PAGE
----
Arg. sellers lift soymeal, soyoil offers 3% after port explosion
Sellers of soymeal and soyoil out of Argentina have lifted offers for nearby loading of the product
Sellers of soymeal and soyoil out of Argentina have lifted offers for nearby loading of the product following an explosion at a joint venture between Bunge and Aceitera General Deheza SA (AGD) that is expected to reduce capacity for several weeks.
Offers for both meal and oil moved 2-3% higher during early morning trade on Wednesday, after Bunge confirmed there was an “incident” at its Terminal 6 Facility at San Lorenzo in the Up River port complex.
While the company declined to say what level of damage occurred at the facility, market and trade sources said the explosion occurred at a drying unit at the 10,000 mt/day crusher.
“No employees were injured and the situation is under control. We will be conducting a detailed investigation of the incident to determine the cause and when we can expect to safely resume operations,” Bunge said in a statement.
Offers for soyoil on a flat price basis rose from $826/mt FOB Up River on Tuesday evening to $846/mt FOB Up River by time of press, an increase of 2.5%.
Meanwhile, offers for soymeal rose to $453/mt from $440/mt on Tuesday, a rise of 3%.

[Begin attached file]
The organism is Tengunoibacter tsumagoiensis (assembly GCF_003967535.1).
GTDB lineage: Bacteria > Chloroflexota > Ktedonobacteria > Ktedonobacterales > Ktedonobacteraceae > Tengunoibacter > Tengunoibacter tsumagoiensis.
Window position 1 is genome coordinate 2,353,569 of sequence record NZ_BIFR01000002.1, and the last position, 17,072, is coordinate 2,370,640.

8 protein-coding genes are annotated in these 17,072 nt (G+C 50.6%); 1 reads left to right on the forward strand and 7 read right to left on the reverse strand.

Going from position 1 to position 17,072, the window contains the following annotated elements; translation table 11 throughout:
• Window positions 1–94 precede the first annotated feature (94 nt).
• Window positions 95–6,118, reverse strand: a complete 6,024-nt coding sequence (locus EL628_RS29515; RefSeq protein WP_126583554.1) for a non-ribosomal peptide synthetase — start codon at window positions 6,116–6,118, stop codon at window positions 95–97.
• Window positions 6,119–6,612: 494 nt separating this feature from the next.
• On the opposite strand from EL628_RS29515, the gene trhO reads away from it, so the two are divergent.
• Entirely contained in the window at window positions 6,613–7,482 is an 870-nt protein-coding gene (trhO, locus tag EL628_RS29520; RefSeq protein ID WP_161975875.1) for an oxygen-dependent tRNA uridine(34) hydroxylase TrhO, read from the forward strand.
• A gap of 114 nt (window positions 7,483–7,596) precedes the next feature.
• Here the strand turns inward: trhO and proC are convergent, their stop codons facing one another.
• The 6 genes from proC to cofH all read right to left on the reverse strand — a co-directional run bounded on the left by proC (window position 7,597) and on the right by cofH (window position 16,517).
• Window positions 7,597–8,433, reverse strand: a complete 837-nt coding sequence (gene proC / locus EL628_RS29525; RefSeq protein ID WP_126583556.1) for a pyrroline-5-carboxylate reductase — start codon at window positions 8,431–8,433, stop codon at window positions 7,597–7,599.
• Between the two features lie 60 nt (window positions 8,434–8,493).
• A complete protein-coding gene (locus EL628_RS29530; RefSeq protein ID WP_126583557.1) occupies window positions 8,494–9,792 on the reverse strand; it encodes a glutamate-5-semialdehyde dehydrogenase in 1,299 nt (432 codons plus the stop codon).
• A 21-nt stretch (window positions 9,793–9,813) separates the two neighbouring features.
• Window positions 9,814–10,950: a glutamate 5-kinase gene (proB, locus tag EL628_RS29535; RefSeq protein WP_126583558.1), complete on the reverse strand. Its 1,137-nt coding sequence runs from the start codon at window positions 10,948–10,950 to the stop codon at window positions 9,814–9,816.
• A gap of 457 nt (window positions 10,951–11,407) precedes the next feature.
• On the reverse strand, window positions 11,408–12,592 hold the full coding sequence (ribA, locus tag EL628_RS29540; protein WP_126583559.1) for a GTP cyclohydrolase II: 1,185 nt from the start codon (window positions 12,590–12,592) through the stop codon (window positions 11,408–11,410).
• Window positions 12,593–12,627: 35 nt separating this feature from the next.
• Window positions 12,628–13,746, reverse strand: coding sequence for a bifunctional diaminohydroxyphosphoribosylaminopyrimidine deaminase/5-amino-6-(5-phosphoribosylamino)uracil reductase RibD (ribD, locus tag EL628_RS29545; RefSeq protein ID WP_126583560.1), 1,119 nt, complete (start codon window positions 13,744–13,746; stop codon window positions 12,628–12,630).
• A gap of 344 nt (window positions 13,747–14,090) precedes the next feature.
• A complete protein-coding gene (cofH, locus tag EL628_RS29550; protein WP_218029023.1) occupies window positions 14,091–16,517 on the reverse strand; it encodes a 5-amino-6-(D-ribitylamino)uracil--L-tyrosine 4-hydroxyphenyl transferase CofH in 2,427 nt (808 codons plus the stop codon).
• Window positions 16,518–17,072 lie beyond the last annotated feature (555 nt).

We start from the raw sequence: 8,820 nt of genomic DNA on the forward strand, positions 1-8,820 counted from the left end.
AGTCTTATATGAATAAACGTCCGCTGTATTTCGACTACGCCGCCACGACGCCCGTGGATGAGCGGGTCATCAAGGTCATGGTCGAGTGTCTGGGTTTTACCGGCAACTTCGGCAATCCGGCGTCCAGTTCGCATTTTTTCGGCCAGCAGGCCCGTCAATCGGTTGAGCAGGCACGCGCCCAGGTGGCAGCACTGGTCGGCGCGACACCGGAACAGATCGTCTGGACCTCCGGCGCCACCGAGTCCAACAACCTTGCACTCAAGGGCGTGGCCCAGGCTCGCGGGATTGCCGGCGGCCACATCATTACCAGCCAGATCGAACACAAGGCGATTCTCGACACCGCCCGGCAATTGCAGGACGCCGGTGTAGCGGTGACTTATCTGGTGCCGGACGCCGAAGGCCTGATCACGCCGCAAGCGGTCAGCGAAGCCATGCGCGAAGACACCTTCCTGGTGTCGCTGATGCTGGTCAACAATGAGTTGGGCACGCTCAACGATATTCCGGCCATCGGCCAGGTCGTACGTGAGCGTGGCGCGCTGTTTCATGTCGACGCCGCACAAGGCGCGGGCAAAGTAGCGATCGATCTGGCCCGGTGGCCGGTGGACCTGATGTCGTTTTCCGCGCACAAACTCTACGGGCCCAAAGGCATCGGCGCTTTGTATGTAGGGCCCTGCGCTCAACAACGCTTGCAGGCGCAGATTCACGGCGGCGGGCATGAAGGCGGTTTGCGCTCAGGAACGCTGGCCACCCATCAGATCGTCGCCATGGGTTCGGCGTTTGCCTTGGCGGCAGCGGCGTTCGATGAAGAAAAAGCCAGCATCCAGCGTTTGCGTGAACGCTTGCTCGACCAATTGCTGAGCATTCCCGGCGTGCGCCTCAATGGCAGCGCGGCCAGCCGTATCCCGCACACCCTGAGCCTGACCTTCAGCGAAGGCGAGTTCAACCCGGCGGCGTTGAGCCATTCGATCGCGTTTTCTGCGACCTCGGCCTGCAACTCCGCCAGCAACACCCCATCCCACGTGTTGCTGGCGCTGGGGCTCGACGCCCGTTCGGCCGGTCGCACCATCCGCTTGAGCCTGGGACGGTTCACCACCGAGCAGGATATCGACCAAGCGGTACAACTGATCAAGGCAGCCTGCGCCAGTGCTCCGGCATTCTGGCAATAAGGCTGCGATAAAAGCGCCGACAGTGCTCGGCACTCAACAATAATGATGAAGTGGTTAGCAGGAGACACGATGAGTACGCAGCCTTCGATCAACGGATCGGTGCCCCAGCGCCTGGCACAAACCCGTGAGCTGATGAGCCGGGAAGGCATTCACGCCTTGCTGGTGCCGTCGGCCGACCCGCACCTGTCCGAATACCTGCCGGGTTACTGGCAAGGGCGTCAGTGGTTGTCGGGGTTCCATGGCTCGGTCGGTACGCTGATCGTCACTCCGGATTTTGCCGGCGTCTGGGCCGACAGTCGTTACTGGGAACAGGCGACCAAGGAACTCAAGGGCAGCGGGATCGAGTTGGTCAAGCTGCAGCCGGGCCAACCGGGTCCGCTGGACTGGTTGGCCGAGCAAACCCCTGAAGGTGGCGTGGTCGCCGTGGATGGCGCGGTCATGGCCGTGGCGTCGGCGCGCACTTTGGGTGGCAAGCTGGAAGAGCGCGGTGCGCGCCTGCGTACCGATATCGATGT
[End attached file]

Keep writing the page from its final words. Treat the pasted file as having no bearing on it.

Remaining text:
“This is a crazy market, I think there is no demand at these levels,” said one frustrated buyer.
“Soyoil offers are higher, but buyers have yet to follow,” said a second market source based in Buenos Aires.
“This is likely to be bullish soymeal,” said a third market source.
The Up River complex is home to the world’s largest hub of crushers and is the biggest exporter of soyoil and soymeal – accounting for 50% of all global trade in both commodities.
Well-placed sources said the explosion happened at one of two lines, with the second line owned out for maintenance.
The Bunge/AGD plant was not believed to be in operation at the time due to a 24-hour strike at the facility.
“The damage is mostly at the drying facility and not important, so it should not cause great delays (to exports). I think delays would/could be due to security/safety reasons for the people to get back to work,” a fourth Buenos Aires source said.
“It was the toaster at one line in their crushing plant. Port facilities are not affected, nor is the second line. Still assessing damages and not much accuracy on when they will resume operations,” said a fifth source.
While trade sources are estimating repairs to take two months, any reduction in crushing volume is likely to be shorter due to an anticipated increase in capacity at the unaffected second line and an overall excess of capacity at the port complex.
Crush rates in Argentina in September were 6% below five-year averages due to a lack of farmer selling.